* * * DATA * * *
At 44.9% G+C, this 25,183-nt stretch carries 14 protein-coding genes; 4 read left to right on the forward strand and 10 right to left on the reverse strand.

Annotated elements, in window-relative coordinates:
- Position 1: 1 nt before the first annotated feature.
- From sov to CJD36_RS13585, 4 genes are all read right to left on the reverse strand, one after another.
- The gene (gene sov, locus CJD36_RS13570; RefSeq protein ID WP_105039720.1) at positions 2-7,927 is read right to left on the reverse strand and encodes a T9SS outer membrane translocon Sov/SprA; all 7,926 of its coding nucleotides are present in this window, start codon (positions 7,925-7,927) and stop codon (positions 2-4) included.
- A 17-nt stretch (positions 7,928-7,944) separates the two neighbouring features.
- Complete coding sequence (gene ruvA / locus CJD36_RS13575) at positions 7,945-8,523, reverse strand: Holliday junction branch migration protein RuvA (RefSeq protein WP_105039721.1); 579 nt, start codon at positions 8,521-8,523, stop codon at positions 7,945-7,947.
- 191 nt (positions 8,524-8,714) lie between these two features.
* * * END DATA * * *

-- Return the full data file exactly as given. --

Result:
At 44.9% G+C, this 25,183-nt stretch carries 14 protein-coding genes; 4 read left to right on the forward strand and 10 right to left on the reverse strand.

Annotated elements, in window-relative coordinates:
- Position 1: 1 nt before the first annotated feature.
- From sov to CJD36_RS13585, 4 genes are all read right to left on the reverse strand, one after another.
- The gene (gene sov, locus CJD36_RS13570; RefSeq protein ID WP_105039720.1) at positions 2-7,927 is read right to left on the reverse strand and encodes a T9SS outer membrane translocon Sov/SprA; all 7,926 of its coding nucleotides are present in this window, start codon (positions 7,925-7,927) and stop codon (positions 2-4) included.
- A 17-nt stretch (positions 7,928-7,944) separates the two neighbouring features.
- Complete coding sequence (gene ruvA / locus CJD36_RS13575) at positions 7,945-8,523, reverse strand: Holliday junction branch migration protein RuvA (RefSeq protein WP_105039721.1); 579 nt, start codon at positions 8,521-8,523, stop codon at positions 7,945-7,947.
- 191 nt (positions 8,524-8,714) lie between these two features.